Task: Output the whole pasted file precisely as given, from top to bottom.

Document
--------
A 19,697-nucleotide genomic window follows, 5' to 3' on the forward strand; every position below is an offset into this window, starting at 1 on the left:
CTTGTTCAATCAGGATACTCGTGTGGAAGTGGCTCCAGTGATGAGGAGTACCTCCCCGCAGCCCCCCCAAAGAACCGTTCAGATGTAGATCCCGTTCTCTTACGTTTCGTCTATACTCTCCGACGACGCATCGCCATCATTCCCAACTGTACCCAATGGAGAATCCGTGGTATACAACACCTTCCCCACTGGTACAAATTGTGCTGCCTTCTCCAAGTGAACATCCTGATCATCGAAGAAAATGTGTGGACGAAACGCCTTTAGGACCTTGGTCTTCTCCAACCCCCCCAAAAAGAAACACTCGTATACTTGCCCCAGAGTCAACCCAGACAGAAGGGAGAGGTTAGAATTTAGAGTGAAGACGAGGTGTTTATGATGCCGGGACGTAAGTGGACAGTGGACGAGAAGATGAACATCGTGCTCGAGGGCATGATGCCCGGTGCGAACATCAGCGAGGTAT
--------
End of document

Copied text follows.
A 19,697-nucleotide genomic window follows, 5' to 3' on the forward strand; every position below is an offset into this window, starting at 1 on the left:
CTTGTTCAATCAGGATACTCGTGTGGAAGTGGCTCCAGTGATGAGGAGTACCTCCCCGCAGCCCCCCCAAAGAACCGTTCAGATGTAGATCCCGTTCTCTTACGTTTCGTCTATACTCTCCGACGACGCATCGCCATCATTCCCAACTGTACCCAATGGAGAATCCGTGGTATACAACACCTTCCCCACTGGTACAAATTGTGCTGCCTTCTCCAAGTGAACATCCTGATCATCGAAGAAAATGTGTGGACGAAACGCCTTTAGGACCTTGGTCTTCTCCAACCCCCCCAAAAAGAAACACTCGTATACTTGCCCCAGAGTCAACCCAGACAGAAGGGAGAGGTTAGAATTTAGAGTGAAGACGAGGTGTTTATGATGCCGGGACGTAAGTGGACAGTGGACGAGAAGATGAACATCGTGCTCGAGGGCATGATGCCCGGTGCGAACATCAGCGAGGTAT